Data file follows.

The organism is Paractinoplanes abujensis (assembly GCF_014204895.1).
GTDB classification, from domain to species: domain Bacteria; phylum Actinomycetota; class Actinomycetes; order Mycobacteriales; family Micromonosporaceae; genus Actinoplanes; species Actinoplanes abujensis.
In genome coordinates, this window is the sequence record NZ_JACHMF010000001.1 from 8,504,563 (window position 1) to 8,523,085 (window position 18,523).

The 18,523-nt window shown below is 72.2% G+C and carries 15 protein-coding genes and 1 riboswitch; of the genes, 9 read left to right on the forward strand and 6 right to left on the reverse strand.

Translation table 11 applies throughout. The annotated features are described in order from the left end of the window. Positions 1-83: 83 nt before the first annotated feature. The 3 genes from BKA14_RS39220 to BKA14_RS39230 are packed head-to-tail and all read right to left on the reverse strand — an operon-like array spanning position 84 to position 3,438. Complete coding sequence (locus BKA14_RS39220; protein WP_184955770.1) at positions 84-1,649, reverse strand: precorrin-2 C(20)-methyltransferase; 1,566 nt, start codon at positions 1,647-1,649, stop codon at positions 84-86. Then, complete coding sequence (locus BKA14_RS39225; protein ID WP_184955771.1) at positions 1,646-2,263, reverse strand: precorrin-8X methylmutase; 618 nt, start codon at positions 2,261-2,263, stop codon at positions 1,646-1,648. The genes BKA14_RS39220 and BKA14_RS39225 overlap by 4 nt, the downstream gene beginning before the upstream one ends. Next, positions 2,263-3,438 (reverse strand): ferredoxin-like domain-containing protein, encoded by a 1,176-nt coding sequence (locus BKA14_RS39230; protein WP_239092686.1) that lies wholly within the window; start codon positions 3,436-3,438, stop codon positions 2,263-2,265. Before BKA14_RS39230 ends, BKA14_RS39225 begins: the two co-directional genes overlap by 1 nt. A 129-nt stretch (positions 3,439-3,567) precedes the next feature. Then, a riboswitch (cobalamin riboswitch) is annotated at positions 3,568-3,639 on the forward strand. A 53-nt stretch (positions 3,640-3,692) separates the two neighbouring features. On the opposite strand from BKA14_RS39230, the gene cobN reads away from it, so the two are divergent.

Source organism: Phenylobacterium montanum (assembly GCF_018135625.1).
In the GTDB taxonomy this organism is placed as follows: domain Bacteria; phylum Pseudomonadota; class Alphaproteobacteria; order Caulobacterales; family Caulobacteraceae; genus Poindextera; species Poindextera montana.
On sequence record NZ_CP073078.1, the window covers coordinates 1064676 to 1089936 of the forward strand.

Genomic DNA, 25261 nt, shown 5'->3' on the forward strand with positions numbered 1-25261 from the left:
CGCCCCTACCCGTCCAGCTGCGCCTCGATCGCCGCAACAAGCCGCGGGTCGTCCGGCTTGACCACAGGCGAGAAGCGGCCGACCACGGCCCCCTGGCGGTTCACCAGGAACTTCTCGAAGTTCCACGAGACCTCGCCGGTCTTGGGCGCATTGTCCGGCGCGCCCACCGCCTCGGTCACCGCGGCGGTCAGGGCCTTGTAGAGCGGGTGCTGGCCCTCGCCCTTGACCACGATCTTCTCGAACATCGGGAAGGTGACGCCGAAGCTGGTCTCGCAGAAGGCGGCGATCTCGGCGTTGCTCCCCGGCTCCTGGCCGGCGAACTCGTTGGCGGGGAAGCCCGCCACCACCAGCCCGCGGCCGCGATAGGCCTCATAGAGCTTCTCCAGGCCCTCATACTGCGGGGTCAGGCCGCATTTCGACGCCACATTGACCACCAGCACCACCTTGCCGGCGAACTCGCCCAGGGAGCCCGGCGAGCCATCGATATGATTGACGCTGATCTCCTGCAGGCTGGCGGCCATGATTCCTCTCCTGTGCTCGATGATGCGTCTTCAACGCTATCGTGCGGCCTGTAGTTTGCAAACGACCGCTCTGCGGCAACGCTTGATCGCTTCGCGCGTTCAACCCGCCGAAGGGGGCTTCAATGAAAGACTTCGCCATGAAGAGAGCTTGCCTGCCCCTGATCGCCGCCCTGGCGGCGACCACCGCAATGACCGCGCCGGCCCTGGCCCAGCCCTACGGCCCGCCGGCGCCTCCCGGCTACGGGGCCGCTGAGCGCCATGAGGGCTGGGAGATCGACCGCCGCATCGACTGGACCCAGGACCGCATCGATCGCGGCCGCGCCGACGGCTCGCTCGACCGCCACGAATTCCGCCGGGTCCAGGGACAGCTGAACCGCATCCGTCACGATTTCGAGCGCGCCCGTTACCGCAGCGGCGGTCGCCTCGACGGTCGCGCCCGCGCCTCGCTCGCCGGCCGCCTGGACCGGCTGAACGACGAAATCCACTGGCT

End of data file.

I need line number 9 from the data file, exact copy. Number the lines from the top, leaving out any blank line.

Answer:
Genomic DNA, 25261 nt, shown 5'->3' on the forward strand with positions numbered 1-25261 from the left: